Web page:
Against Assimilation: A Conversation with Nicole Chung by Peter LaBerge

BY ADORA SVITAK

 Nicole Chung, author of  All You Can Ever Know  (Catapult, 2018).

Nicole Chung, author of All You Can Ever Know (Catapult, 2018).

Nicole Chung is the author of the memoir All You Can Ever Know, published in October 2018 and named a best book of the season by The Washington Post, Entertainment Weekly, Vanity Fair, TIME, Newsday, ELLE, the Today Show, and more. Her essays and articles have appeared in The New York Times, GQ, Slate, Longreads, BuzzFeed, and Hazlitt, among many others. She is the editor-in-chief of Catapult magazine and the former managing editor of The Toast. Find her on Twitter @nicole_soojung.

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Adora Svitak: Your own journey of becoming a mother dovetailed with your discovery of your birth family. What did looking for them mean for you as you were expecting?

Nicole Chung: I had thought about looking for my birth family for years, ever since I was a kid, and yet at the same time I never seriously thought about it. I didn’t know how you would go about doing it. Sometimes people would say to me, “Have you ever thought about going on a TV talk show? They can find your birth parents for you.” And I’ve seen that—the reunions on television or private investigators—but it all just seemed so unlikely to me. I thought about it in the way I thought about any fantasy.

Becoming pregnant was that final push because for the first time, I had to think about the kind of parent I would be in a very real sense. Until you see the positive sign on the pregnancy test, it’s still very hypothetical. I kept coming back to these questions: what was my birth family really like, and why did they give me up?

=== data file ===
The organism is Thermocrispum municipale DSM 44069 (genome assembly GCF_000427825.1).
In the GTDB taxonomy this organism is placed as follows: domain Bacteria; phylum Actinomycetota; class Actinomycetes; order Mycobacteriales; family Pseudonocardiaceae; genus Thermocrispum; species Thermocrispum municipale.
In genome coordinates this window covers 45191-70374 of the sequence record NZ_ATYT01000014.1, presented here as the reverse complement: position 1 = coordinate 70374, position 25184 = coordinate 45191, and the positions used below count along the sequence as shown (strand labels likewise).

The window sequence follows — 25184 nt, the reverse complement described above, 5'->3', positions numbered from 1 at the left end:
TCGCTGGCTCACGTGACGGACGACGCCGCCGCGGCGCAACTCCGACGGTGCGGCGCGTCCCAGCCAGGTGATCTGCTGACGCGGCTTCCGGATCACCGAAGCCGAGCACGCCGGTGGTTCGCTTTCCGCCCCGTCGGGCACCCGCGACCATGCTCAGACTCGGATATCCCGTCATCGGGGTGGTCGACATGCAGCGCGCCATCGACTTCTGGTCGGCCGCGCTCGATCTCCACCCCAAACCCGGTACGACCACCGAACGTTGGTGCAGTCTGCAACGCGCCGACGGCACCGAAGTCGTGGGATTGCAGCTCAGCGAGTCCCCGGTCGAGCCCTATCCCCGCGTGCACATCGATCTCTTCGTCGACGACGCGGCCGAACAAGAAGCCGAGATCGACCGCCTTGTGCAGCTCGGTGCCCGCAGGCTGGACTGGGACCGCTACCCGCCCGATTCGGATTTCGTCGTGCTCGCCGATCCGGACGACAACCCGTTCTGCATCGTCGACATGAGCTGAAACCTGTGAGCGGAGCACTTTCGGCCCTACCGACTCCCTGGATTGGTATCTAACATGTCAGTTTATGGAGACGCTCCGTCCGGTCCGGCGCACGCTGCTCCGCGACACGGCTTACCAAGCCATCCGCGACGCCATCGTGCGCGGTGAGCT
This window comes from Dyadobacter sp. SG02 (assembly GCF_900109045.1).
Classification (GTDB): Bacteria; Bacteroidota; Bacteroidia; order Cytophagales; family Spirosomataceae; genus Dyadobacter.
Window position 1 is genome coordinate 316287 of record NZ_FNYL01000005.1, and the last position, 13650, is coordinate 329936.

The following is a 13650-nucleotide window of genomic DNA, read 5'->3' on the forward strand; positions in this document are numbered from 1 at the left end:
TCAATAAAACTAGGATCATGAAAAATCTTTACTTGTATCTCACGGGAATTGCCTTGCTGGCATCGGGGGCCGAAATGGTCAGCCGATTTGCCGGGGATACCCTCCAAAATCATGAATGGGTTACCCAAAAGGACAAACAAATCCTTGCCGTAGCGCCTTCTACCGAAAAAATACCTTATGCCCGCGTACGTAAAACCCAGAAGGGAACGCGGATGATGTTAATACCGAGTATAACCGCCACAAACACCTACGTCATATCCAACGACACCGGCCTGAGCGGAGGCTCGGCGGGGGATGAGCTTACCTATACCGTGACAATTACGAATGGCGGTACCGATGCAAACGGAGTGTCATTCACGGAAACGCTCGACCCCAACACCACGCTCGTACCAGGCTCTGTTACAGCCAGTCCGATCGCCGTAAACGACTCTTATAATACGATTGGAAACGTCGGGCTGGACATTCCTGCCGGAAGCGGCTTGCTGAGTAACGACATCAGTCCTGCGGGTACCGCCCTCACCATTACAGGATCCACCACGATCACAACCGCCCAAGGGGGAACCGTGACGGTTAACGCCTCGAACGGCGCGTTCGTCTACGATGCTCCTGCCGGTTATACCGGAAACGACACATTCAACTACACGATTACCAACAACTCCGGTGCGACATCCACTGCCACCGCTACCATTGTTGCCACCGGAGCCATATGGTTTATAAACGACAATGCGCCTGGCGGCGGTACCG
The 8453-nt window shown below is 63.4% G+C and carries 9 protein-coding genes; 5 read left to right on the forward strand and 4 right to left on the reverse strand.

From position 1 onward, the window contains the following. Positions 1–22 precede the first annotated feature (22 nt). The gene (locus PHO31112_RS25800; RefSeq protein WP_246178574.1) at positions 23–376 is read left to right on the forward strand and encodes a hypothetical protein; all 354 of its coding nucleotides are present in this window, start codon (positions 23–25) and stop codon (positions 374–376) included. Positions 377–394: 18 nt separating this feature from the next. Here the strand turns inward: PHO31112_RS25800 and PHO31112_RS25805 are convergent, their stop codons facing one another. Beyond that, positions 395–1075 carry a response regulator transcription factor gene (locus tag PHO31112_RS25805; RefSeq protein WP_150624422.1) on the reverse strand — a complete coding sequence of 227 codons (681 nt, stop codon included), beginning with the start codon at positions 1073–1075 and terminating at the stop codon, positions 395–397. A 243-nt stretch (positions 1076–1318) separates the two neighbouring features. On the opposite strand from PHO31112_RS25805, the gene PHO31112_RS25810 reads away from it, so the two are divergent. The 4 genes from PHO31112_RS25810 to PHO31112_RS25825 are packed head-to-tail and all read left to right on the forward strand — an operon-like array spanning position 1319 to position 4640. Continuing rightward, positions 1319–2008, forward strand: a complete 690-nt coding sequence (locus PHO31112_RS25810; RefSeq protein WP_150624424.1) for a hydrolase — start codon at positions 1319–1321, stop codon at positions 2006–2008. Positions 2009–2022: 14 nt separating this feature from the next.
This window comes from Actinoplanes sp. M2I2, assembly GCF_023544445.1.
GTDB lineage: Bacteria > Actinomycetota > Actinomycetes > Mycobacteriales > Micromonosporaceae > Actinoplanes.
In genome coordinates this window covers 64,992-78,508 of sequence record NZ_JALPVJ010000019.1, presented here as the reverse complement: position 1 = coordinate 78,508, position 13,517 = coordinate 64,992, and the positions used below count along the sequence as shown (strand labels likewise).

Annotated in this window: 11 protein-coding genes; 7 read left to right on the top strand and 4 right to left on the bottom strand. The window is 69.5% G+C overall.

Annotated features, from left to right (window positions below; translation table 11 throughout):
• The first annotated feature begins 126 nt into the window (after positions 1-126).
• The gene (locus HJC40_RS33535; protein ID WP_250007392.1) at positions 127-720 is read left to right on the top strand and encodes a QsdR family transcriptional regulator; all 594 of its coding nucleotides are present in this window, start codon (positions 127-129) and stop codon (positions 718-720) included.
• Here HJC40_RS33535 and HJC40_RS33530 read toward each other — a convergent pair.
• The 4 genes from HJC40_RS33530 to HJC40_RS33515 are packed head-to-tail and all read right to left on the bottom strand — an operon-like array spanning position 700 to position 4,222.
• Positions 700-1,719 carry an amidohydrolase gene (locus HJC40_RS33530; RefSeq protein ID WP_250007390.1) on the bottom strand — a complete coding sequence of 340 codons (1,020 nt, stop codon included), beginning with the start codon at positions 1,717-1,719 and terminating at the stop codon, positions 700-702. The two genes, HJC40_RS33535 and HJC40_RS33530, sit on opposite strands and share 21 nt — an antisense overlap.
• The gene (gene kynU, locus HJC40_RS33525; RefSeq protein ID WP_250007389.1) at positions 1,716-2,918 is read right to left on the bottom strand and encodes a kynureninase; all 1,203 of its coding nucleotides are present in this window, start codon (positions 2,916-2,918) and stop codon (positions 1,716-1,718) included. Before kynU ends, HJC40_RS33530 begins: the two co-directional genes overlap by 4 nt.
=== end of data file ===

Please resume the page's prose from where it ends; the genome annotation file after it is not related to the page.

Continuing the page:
Practically, there were also medical issues I wanted to know about. In my first prenatal appointment, they asked me questions about my family medical history and I had no idea how to answer. It was scary, and I remember thinking I should maybe try to find out more—not just for this pregnancy and the birth, but for after. What sort of questions will my child have? How can I provide those answers when I don't have them?

AS: You’ve written that thinking about race and identity for you started in college—can you expand on why that was?

NC: One reason was having the intellectual maturity to recognize when people said casually racist things to me. Growing up, I was pretty ignorant of when a microaggression was even happening to me. Remembering the stories now, it seems so obvious—kids pulled their eyes back or called me actual slurs. Eventually, I was able to recognize that as racism. But it took time to recognize the more casual things: people complimenting your English, always asking where you’re from, or the very particular type of microaggression adoptees get, which is hearing, “You’re so lucky to be raised here.” People would say to me, “You might have been murdered or something or abandoned or left in the street if you’d been raised in Asia—who knows if you’d be valued as a girl!” Well-meaning. But also gross. By college I could recognize those remarks for what they were. College was the first place where I had lots of friends of color; that had never been my experience growing up where I did in Oregon.

I was also a history major, and I don’t think there’s a way to study history without becoming very aware of systems of oppression. I had great professors who didn’t just say, “This all happened in the past.” They said, “[These injustices] happened here and this is why we still live with them, why they’re not gone.”